The Employment Appeals Tribunal (EAT) found in favour of Edinburgh Council that residential sheltered housing wardens did not need to be paid National Minimum Wage (NMW) for the “on call” hours spent sleeping. This decision is important as it presents an opportunity to review employment contracts and to no longer pay tax on accommodation provided to wardens and caretakers.
Previously, a tribunal had held that the wardens were entitled to the NMW for all “on call” hours even though they were sleeping for part of them. In the Edinburgh case, the wardens worked a 36-hour, five-day week and were required to be “on call” outside of normal working hours between midnight and 8.30am. The wardens were provided with rent-free accommodation and entered into an occupancy agreement agreeing to be resident in the accommodation for four nights each week.
The wardens claimed that they were entitled to NMW for their “on call” hours.
The EAT held that the wardens were not expected or required to be awake unless called on to work during those “on call” hours, and were therefore not entitled to NMW. Confusion over what constitutes “on call” time for NMW purposes led many employers to remove the “on call” requirement in wardens’ and caretakers’ contracts. This in turn meant that a tax and NIC charge arose on accommodation provided, because HMRC stated that accommodation would only be exempt from tax if the employee was on call outside of normal working hours.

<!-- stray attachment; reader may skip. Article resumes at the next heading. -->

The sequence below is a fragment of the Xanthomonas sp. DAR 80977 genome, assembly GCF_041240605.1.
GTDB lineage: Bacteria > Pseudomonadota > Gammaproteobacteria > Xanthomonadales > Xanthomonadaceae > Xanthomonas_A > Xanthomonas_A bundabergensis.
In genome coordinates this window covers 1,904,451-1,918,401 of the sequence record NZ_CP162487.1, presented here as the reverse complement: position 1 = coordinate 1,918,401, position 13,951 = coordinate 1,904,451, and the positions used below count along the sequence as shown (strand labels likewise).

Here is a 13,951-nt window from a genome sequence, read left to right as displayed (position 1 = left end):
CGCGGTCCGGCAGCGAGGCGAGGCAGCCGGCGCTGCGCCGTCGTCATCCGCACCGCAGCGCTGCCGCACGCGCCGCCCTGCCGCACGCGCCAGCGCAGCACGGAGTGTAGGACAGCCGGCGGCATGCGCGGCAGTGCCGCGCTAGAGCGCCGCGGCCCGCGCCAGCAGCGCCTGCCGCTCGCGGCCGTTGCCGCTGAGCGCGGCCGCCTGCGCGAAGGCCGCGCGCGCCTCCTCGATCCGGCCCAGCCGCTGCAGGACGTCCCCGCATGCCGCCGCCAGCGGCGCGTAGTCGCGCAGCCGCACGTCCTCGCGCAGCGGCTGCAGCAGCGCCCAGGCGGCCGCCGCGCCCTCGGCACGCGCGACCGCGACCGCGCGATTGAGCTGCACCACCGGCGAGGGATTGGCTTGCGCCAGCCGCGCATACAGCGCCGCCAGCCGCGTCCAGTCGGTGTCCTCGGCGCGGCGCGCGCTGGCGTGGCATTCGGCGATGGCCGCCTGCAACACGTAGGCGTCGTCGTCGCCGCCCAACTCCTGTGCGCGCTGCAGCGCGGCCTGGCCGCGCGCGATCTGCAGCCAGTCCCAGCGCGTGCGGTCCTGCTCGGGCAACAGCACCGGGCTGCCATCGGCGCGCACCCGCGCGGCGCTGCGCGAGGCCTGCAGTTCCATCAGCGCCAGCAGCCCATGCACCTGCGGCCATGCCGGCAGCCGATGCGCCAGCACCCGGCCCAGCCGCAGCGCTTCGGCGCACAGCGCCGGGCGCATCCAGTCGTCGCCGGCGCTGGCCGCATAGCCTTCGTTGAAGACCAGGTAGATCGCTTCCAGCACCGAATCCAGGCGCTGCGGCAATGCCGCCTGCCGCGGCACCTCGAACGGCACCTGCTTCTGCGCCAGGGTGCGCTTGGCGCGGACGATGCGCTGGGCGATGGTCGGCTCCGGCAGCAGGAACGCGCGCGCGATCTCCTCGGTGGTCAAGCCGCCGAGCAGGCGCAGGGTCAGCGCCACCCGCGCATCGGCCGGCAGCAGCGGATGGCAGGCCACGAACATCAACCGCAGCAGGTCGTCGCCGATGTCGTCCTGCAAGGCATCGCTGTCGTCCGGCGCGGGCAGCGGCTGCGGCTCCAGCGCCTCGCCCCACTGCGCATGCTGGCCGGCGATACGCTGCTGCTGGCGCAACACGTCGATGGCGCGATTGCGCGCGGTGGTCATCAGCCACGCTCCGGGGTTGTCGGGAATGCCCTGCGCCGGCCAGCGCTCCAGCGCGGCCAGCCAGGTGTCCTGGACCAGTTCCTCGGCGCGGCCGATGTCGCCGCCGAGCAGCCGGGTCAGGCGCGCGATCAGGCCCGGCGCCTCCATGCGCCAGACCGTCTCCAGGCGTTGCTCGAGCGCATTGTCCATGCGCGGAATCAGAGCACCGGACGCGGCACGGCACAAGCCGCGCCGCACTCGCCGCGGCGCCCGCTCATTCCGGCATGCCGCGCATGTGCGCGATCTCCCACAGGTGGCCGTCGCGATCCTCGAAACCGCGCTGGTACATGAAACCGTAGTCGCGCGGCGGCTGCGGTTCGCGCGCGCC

The decision in the Edinburgh Council tribunal is important as it allows employers to explore re-introducing the requirement to be “on call” during sleeping time, which should avoid the tax charge on accommodation.
The NMW requirements in relation to “on call” hours and sleeping time are complex.
We would encourage housing associations to seek advice if employment and occupancy agreements are being changed in response to the case.